That sent a signal to employers across the land that almost a half-century of labor-management truce had ended and it was again time for war against the labor movement.  Union-busting lawyers and consultants became a growth industry.  Concession bargaining, “givebacks” and “takeaways,” became the new normal, and corporations closed plants to move to non-union areas or, even more profitably, to other countries.

Private sector union membership has now dropped to around 6.5 percent, a level not seen since The American Plan of the 1920s.  Public sector union membership was at 35 percent, but the recent Supreme Court Janus decision is expected to hit that hard.  Janus allows employees who receive the benefits and salaries negotiated by the unions to refuse to pay union dues, in effect depriving the organization of its “fair share” from workers who enjoy the results of the union’s work.

When I was a union rep, an employer told me once, “We have a democratic factory here.”  I said, So the workers get to elect their supervisors?  He looked at me like I was crazy.  I continued:  What you have here is a dictatorship, maybe a benign one, but as long as you can fire the workers and they can’t fire you, it’s a dictatorship.  Unions help make that dictatorship more tolerable for the employees.

Some unions continue as if it’s business as usual.  Others are trying new methods of organizing, and in new areas such as fast-food.  Some unions are bureaucratic and happy to just collect dues to pay their officers.  Others retain a democratic sense of empowering workers, with decisions made by membership votes.  We sometimes forget when a union represents an obviously guilty employee who has been disciplined that the law’s “duty of fair representation” requires it to avoid favoritism.  And we sometimes forget that unions are made up of human beings with all their faults and foibles; for those few corrupt union reps who sold out, there is the corrupt boss who bought him.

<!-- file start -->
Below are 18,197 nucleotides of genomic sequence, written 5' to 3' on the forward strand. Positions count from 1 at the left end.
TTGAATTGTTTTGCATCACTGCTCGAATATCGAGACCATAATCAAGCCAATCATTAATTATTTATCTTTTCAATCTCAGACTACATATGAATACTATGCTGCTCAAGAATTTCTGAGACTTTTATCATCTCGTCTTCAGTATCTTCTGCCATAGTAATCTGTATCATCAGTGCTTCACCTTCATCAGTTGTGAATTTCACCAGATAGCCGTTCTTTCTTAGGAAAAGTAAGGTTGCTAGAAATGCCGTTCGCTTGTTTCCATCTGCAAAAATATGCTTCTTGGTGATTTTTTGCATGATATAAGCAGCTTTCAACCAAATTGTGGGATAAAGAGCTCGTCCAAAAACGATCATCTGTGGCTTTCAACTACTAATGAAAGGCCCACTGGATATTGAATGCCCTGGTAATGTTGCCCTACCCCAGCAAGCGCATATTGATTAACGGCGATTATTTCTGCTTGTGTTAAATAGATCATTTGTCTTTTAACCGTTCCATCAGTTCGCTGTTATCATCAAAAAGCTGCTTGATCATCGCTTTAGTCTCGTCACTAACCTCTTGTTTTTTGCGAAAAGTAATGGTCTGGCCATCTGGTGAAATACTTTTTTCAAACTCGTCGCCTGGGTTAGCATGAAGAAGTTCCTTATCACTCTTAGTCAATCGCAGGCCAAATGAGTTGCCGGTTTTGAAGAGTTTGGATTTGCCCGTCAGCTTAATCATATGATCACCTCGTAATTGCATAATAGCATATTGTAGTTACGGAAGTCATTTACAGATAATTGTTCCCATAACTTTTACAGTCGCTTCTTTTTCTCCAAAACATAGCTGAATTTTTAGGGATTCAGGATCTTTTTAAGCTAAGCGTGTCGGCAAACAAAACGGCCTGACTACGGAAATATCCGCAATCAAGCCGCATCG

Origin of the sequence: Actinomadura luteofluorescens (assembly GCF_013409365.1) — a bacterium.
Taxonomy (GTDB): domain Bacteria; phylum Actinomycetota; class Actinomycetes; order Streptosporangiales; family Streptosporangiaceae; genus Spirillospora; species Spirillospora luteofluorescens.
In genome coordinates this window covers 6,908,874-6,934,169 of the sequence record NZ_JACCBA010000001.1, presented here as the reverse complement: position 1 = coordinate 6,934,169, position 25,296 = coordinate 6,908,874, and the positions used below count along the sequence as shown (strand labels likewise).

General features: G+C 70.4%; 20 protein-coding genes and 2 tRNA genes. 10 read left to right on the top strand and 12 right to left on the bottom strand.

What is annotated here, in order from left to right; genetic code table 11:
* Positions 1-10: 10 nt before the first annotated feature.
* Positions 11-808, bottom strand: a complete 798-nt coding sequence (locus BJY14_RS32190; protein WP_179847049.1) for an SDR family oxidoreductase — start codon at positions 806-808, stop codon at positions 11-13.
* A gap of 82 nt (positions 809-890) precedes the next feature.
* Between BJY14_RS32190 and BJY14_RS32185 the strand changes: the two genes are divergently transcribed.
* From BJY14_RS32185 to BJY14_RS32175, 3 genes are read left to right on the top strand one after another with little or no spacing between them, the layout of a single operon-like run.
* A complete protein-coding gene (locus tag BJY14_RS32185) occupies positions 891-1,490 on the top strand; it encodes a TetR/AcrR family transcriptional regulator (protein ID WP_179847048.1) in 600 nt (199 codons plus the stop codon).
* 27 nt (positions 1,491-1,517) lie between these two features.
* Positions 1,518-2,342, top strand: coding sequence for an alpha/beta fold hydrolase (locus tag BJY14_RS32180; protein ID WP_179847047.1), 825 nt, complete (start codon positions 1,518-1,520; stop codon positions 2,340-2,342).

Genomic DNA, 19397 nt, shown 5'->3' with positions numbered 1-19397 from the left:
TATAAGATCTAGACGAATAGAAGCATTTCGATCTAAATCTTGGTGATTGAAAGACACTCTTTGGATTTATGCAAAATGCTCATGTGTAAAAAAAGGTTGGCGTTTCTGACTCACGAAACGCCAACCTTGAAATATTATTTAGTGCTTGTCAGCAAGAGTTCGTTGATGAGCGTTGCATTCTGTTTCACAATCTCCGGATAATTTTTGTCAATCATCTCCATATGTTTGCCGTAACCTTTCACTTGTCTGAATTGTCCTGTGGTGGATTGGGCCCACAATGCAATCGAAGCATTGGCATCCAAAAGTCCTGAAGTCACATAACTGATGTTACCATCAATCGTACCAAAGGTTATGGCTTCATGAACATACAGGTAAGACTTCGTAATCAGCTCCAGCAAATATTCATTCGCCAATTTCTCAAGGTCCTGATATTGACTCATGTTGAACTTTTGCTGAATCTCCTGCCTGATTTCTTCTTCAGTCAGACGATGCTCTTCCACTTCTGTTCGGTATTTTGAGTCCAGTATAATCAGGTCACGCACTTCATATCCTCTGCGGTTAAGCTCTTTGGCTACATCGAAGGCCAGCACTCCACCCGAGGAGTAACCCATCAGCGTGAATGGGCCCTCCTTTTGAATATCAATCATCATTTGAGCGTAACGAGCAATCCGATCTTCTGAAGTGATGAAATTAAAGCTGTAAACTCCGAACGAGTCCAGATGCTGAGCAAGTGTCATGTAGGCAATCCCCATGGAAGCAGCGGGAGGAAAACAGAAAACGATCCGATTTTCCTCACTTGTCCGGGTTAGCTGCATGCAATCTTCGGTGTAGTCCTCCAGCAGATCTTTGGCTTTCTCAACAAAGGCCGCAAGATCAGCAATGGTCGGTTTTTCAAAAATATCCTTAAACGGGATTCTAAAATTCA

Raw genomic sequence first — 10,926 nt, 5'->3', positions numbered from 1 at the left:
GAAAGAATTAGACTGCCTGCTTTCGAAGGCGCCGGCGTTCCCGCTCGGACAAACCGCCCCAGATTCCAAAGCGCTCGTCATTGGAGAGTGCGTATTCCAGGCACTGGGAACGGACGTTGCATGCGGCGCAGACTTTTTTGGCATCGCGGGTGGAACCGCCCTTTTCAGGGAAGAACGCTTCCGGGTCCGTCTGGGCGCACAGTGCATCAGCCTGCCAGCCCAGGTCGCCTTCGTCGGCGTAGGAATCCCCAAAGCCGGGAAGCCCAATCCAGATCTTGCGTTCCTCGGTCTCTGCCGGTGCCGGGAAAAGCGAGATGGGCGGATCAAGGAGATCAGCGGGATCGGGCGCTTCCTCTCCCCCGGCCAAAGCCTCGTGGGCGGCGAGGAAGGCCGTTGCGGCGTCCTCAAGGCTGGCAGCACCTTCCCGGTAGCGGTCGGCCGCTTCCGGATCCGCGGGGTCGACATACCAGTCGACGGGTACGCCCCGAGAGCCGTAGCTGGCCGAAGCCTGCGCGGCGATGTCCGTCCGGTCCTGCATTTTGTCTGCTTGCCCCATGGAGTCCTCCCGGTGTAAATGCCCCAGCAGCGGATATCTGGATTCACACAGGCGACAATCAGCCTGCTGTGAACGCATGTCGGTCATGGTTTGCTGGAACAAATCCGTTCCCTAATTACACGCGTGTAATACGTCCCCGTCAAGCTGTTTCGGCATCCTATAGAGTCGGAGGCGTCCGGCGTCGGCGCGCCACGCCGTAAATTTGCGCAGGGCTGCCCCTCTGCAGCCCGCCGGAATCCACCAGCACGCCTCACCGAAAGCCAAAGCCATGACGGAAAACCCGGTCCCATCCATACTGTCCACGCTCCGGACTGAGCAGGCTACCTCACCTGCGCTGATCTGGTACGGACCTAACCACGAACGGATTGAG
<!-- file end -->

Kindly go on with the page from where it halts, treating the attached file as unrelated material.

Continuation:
So on this Labor Day in an era of globalization, continued union-busting and government hostility, it is worth remembering that however slow, and however flawed, unions are the only instrument workers have to counter employer greed and abuse.  Remember who invented the weekend!

And at what cost:  It is estimated that at least 1300 working men, women and children have been killed during labor disputes between 1850 and 1980 by police, by militias, by posses and vigilantes, and by state executions.  That does not include an average of 16 deaths per day from on-the-job injuries since the union roll-back went into high gear in 1981.

Albert Vetere Lannon has belonged to four unions, and had a 21-year career with the West Coast International Longshore & Warehouse Union, including 14 years as an elected officer of the ILWU’s largest mainland local.  He was a high school dropout and blue collar worker, obtaining his GED in 1981 and going on to earn three college degrees, and to head the Laney College Labor Studies Program in Oakland.  He retired to Arizona in 2001.  His history of the Oakland-East Bay labor movement, Fight or Be Slaves (University Press of America) was published in 2000.  For his report on how a later generation of communists almost destroyed a union, go to:

A new film, Bisbee ’17, about the 1917 copper strike, roundup and “deportation” of striking miners opens at The Loft Theatre in Tucson September 14.

About Albert Vetere Lannon 107 Articles
Albert grew up in the slums of New York, and moved to San Francisco when he was 21. He became a union official and labor educator after obtaining his high school GED in 1989 and earning three degrees at San Francisco State University – BA, Labor Studies; BA, Interdisciplinary Creative Arts; MA, History. He has published two books of history, Second String Red, a scholarly biography of my communist father (Lexington, 1999), and Fight or Be Slaves, a history of the Oakland-East Bay labor movement (University Press of America, 2000). Albert has published stories, poetry, essays and reviews in a variety of “little” magazines over the years. Albert retired to Tucson in 2001. He has won awards from the Arizona State Poetry Society and Society of Southwestern Authors.